“My point exactly. Susan, she’s only going to hurt him.”

Susan bit her lip and looked out the window. Jing Mei could see she was fighting tears. “Well, maybe she’s someone he has to get out of his system.”

“And you’ll be there to pick him up when he falls?”

“That’s me, good old dependable Susan.”

“You love him that much?”

Susan took a deep breath and finally said, “Yeah, Deb. I do.”

Jing Mei put her hand on Susan’s. “John’s crazy if he chooses Abby and loses you.”









Post Tell Me Where It Hurts
Momentary Weakness
64


“If you’re not depressed or ashamed, you’re just angry . . . “
“Oh, I know. You are always so good and I’m so bad. I’m such a mess and you’re so understanding. I don’t want help. I don’t want to be pitied. I don’t want to be saved.”

Conversation between Luka Kovac and Abby Lockhart: The Longer You Stay

“Happy Abby, always looking on the bright side.”

Susan Lewis to Abby Lockhart: Hopeless Wound



Susan sat staring at her dinner. She felt so alone. Even Kerry Weaver had someone and now she and Sandy were expecting a baby. Susan’s parents had warned her. Did they not tell her if she became a doctor she would have no life? Why had she chosen medicine? All she had done today was pronounce people dead. It certainly did not take much talent to do that. She should have gotten off the train and married Mark. At least she now she would be a widow instead of a lonely old maid.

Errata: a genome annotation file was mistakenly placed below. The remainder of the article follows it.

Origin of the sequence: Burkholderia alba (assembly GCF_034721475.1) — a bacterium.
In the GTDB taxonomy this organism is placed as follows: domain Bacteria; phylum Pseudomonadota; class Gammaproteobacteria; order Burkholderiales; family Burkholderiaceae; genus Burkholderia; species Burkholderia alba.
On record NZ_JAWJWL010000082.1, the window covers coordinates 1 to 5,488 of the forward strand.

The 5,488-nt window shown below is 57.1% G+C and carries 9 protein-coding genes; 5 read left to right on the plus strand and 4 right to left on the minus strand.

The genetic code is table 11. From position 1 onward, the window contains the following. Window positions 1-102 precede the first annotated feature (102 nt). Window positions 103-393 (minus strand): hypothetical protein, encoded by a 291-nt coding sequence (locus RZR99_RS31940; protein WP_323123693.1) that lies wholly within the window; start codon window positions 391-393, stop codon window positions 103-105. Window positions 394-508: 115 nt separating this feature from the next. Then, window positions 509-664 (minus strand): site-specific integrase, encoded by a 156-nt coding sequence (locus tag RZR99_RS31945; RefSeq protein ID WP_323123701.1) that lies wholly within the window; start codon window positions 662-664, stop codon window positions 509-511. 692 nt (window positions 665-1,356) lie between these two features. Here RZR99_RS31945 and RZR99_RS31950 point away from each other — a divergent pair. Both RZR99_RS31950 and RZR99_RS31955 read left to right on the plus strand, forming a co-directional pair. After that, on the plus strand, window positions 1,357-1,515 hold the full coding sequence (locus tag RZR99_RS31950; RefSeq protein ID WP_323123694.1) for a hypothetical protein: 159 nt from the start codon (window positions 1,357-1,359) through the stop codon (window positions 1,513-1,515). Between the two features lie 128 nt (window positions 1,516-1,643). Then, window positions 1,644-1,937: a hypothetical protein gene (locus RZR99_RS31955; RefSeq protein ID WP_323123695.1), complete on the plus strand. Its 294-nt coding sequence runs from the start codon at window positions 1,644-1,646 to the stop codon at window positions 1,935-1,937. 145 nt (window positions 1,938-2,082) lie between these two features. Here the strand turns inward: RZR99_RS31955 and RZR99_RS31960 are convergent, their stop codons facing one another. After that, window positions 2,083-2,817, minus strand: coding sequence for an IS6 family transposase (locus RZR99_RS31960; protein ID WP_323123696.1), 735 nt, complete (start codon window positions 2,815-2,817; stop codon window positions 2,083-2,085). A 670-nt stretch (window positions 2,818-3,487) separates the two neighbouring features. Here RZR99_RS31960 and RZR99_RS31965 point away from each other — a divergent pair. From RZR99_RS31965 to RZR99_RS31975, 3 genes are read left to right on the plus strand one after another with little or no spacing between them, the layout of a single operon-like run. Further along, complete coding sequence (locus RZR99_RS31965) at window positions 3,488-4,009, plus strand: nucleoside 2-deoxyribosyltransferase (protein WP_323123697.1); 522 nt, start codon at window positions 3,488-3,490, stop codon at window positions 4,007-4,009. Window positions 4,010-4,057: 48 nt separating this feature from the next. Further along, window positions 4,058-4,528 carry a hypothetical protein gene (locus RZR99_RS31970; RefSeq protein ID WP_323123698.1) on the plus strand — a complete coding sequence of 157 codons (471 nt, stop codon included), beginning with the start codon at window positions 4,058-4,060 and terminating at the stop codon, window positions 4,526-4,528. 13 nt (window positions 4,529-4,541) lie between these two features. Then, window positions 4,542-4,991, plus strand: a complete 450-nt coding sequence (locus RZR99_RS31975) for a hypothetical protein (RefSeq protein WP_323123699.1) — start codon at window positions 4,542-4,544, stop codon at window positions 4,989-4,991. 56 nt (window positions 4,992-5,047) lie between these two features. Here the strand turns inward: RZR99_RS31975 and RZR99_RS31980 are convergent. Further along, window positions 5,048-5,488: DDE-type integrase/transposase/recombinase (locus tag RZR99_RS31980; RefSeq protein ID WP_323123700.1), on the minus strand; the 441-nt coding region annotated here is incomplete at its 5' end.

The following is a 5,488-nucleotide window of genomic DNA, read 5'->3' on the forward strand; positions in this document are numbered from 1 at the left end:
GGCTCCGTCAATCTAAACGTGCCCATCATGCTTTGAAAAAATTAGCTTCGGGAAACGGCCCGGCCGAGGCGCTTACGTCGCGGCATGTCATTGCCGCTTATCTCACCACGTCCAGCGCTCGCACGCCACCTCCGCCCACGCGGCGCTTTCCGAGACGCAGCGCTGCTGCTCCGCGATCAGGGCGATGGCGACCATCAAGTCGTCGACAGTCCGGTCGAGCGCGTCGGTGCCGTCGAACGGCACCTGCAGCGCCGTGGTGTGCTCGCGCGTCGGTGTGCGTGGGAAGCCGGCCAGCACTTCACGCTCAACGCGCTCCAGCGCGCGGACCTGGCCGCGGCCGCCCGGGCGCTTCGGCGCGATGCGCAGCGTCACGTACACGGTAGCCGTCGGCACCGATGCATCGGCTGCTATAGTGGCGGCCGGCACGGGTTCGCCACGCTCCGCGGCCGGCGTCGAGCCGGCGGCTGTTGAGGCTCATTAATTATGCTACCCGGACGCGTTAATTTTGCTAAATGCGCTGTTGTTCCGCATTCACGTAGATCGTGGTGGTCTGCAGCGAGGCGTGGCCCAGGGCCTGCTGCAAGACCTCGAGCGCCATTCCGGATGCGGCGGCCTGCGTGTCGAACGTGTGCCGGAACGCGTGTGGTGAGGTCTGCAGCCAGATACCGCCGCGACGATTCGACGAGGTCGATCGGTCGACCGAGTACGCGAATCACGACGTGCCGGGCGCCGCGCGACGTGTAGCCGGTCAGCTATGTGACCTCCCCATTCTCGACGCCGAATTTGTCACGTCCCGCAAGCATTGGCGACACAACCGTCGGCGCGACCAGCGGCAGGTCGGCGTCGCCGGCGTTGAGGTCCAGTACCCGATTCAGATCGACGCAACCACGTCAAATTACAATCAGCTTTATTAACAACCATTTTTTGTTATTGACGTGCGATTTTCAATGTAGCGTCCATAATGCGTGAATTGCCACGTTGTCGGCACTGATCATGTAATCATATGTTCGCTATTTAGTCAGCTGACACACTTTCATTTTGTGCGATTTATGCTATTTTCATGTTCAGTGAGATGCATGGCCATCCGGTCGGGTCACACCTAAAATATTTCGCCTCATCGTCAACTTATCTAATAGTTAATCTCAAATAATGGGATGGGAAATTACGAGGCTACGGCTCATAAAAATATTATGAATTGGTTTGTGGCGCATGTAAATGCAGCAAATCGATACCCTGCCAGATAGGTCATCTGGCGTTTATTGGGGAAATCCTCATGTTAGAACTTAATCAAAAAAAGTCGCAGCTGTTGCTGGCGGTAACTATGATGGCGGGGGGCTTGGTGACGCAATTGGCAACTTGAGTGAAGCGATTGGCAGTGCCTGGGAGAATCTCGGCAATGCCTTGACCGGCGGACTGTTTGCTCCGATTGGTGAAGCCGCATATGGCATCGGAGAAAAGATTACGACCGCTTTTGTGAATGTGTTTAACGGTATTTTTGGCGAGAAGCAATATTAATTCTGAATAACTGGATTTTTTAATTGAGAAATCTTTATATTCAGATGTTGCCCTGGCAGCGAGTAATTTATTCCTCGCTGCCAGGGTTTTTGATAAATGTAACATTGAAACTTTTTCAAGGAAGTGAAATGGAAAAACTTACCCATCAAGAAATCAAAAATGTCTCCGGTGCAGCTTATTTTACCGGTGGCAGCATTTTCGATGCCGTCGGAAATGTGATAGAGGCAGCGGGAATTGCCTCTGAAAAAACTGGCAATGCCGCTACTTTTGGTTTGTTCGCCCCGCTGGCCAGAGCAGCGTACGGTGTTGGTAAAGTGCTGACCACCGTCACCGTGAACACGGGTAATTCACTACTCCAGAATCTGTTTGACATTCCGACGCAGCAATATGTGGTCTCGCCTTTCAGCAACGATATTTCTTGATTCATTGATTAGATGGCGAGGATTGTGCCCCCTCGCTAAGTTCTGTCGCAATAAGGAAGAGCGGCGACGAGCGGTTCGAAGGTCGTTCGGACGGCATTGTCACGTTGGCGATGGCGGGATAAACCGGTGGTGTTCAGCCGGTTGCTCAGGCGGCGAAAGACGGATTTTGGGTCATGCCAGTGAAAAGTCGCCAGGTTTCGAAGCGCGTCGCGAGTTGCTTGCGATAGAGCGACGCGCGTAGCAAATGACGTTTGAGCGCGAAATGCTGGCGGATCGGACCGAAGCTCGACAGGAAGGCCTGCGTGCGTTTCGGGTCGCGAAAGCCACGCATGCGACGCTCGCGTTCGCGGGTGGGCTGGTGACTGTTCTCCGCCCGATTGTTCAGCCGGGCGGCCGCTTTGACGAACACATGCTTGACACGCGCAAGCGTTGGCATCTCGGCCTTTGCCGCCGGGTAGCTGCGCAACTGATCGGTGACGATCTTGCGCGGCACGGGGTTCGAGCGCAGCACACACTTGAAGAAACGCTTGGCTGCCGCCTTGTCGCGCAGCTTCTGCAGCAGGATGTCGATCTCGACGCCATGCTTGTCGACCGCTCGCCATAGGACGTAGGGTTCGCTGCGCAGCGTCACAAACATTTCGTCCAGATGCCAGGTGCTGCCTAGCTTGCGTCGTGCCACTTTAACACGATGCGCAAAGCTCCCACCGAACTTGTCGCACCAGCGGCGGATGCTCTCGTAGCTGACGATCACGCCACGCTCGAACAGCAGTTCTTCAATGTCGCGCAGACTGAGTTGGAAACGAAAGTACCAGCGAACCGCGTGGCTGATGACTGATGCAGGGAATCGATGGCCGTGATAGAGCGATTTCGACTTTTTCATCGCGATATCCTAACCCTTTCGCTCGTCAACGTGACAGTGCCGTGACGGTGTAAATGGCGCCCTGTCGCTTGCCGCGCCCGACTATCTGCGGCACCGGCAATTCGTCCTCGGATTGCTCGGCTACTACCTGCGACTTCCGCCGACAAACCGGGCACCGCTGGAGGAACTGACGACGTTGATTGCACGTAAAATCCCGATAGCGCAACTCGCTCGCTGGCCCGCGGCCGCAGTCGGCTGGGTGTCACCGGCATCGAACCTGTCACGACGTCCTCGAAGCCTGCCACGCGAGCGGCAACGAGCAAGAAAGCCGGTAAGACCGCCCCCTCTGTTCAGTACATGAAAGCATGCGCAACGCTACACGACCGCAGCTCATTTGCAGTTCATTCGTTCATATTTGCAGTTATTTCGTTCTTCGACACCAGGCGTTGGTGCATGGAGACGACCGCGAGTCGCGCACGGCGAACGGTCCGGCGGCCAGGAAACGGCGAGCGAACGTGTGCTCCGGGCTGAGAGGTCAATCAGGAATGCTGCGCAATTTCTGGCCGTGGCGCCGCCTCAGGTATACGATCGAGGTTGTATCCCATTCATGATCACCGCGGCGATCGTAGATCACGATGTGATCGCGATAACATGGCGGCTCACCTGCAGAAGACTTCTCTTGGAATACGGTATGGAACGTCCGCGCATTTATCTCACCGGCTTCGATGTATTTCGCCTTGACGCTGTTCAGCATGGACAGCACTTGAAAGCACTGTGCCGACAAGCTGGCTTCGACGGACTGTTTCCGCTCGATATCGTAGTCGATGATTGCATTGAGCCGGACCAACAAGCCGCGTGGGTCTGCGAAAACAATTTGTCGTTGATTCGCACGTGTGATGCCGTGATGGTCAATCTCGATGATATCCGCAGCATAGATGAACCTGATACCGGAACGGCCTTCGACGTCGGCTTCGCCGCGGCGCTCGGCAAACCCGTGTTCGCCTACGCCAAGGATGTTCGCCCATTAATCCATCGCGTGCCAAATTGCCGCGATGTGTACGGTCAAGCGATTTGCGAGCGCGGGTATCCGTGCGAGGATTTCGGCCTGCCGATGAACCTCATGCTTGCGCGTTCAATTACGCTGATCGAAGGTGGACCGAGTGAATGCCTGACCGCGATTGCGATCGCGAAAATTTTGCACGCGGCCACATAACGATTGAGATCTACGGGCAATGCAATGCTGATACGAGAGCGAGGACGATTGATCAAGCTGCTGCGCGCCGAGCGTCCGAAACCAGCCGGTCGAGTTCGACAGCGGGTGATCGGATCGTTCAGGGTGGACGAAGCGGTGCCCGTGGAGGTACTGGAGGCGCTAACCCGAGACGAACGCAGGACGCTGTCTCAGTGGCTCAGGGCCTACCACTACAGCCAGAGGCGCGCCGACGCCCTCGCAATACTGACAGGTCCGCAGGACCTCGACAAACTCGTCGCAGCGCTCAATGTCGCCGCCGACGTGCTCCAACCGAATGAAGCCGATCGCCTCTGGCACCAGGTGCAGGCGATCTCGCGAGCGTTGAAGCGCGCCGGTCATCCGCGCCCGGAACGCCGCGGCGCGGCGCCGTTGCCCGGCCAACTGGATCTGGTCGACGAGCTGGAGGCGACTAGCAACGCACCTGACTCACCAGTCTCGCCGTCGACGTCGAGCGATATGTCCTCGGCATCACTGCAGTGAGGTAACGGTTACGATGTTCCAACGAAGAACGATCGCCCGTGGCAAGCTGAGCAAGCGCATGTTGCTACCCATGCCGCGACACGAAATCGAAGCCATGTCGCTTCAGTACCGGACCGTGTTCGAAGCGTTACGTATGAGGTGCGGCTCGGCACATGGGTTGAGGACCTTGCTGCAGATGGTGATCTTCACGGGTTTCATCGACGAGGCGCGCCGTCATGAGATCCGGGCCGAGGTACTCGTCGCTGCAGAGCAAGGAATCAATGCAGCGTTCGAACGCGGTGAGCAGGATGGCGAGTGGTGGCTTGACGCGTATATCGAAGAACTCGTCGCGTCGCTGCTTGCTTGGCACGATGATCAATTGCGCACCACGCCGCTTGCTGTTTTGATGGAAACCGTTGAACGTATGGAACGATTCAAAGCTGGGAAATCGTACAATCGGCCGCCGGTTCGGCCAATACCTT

She missed Suzie and worried about her. Susan had tried for a week now to get in touch with Joe or Chloe but had been unsuccessful. She nibbled at her food. Why did she bother to watch her weight? Nobody cared how fat she got. She tried to call Deb but she was not home. She should just take a bath and crawl in bed. God, she missed Carter. Not just the sex, she missed his friendship. Though with Carter it was never sex; it was always making love. Even the nights when she knew he was only consoling her after Mark’s death, it still felt like love. Deb said he was unhappy with Abby but Susan was almost sure he was happy. Although she would like to believe that Chen was right.

Susan finished her dinner and carried her dishes to the sink. Turning out the light, she went to her bedroom, found a worn flannel nightgown, crawled into bed and pulled up the covers. She thought about Carter again. Impulsively she picked up the phone and called his cell. It rang one time and she hung up. She should not be calling him. He was with Abby and they were happy. Well, Carter was happy. To be honest, Abby never looked happy . . . not for long anyway. Abby could always find the dark side of anything. Then, who was Susan that she should talk? She was certainly depressed tonight.

* * * * * *